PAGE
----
Rapping About The WWII Black Shipyard Workers in Marin

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The Marinovators and MC Jahi wear masks as they pose for a photo.
The Marinovators and MC Jahi wear masks as they pose for a photo. (Winifred MacLeod)

December 7, 2021 marks 80 years since the bombing of Pearl Harbor, an act that would lead to the United States’ formal involvement in WWII.

In support of the war effort, the Bay Area soon became home to a number of small factories and larger shipyards where huge vessels were manufactured, like Sausalito’s Marinship.

As jobs opened up in this industry, hundreds of thousands of African Americans migrated from the South in search of better paying careers and less racism.

What they found in Northern California, along with jobs, was housing discrimination and racist unions. On top of that, their contributions from that period have been largely overlooked in historical documentaries and public memory.

Now, thanks to a group of young people who grew up on that same hallowed ground in Marin County, the tales of some of the Black workers at Marinship are being shared through beats and rhymes.


The Marinovators, a collection of a dozen teenagers working under the guidance of MC Jahi, recently released the album “A Way Out Of No Way,” which highlights the tales of African American laborers at Marinship like Rodessa Battle, Annie Small, and Joseph James.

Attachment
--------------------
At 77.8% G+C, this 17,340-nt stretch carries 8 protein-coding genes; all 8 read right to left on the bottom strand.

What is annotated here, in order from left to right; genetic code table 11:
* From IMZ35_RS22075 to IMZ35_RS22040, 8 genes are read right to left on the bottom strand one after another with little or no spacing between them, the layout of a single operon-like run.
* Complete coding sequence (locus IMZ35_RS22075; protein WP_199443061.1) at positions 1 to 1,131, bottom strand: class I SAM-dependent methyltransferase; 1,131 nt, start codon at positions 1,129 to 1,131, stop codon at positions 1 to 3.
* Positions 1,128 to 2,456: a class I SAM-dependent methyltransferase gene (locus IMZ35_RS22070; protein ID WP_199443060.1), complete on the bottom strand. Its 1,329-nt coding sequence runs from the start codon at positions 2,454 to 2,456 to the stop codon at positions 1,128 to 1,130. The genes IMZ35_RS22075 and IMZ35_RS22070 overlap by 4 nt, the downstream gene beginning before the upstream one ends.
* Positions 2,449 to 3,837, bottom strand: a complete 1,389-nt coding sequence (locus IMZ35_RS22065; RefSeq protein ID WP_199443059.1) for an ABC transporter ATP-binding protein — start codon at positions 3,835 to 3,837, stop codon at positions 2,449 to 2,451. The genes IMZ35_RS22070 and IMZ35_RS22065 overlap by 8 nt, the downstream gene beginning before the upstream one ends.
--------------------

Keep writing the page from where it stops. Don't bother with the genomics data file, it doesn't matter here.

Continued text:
These unsung  heroes helped the fight abroad by constructing wartime ships, and championing civil rights on the home front.  Broadway singer turned shipyard welder, Joseph James, notably spearheaded a legal battle against the segregated union at Marniship that denied equal benefits to Black workers. His lawsuit challenged the racial discrimination, and made its way to the California Supreme Court, laying the foundation for other discrimination cases.  And it’s a story that get’s told on the album.

This week we talk to five of the young artists who appear on the project, Khayree Mitchell (13), Dom Austin (14), Sarah Alexis Williams (15), Jaliyah Cook (12) and Rohan Ayyar (18), about what it means to be young culture keepers and historians using music and virtual reality. Plus, we talk about what should be done to publicly honor the workers at Marinship.

Rightnowish is an arts and culture podcast produced at KQED. Listen to it wherever you get your podcasts or click the play button at the top of this page and subscribe to the show on NPR One, Spotify, Apple Podcasts, TuneIn, Stitcher or wherever you get your podcasts.